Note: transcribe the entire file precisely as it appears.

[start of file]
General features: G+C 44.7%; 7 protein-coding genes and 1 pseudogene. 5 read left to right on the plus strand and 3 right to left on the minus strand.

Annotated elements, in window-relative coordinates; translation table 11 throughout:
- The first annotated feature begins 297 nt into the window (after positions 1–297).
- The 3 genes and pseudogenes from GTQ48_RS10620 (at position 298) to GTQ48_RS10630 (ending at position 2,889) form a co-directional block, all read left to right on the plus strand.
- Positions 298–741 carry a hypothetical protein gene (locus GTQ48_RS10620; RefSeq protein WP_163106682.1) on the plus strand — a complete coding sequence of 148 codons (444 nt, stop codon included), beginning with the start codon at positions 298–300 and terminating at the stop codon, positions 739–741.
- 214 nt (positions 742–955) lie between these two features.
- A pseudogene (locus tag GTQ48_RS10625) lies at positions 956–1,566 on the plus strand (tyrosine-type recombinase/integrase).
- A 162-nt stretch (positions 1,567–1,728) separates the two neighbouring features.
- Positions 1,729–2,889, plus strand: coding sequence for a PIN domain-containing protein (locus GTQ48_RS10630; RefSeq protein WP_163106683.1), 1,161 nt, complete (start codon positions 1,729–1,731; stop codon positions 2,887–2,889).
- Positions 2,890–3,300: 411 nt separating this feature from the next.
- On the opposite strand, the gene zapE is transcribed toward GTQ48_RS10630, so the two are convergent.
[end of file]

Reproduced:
General features: G+C 44.7%; 7 protein-coding genes and 1 pseudogene. 5 read left to right on the plus strand and 3 right to left on the minus strand.

Annotated elements, in window-relative coordinates; translation table 11 throughout:
- The first annotated feature begins 297 nt into the window (after positions 1–297).
- The 3 genes and pseudogenes from GTQ48_RS10620 (at position 298) to GTQ48_RS10630 (ending at position 2,889) form a co-directional block, all read left to right on the plus strand.
- Positions 298–741 carry a hypothetical protein gene (locus GTQ48_RS10620; RefSeq protein WP_163106682.1) on the plus strand — a complete coding sequence of 148 codons (444 nt, stop codon included), beginning with the start codon at positions 298–300 and terminating at the stop codon, positions 739–741.
- 214 nt (positions 742–955) lie between these two features.
- A pseudogene (locus tag GTQ48_RS10625) lies at positions 956–1,566 on the plus strand (tyrosine-type recombinase/integrase).
- A 162-nt stretch (positions 1,567–1,728) separates the two neighbouring features.
- Positions 1,729–2,889, plus strand: coding sequence for a PIN domain-containing protein (locus GTQ48_RS10630; RefSeq protein WP_163106683.1), 1,161 nt, complete (start codon positions 1,729–1,731; stop codon positions 2,887–2,889).
- Positions 2,890–3,300: 411 nt separating this feature from the next.
- On the opposite strand, the gene zapE is transcribed toward GTQ48_RS10630, so the two are convergent.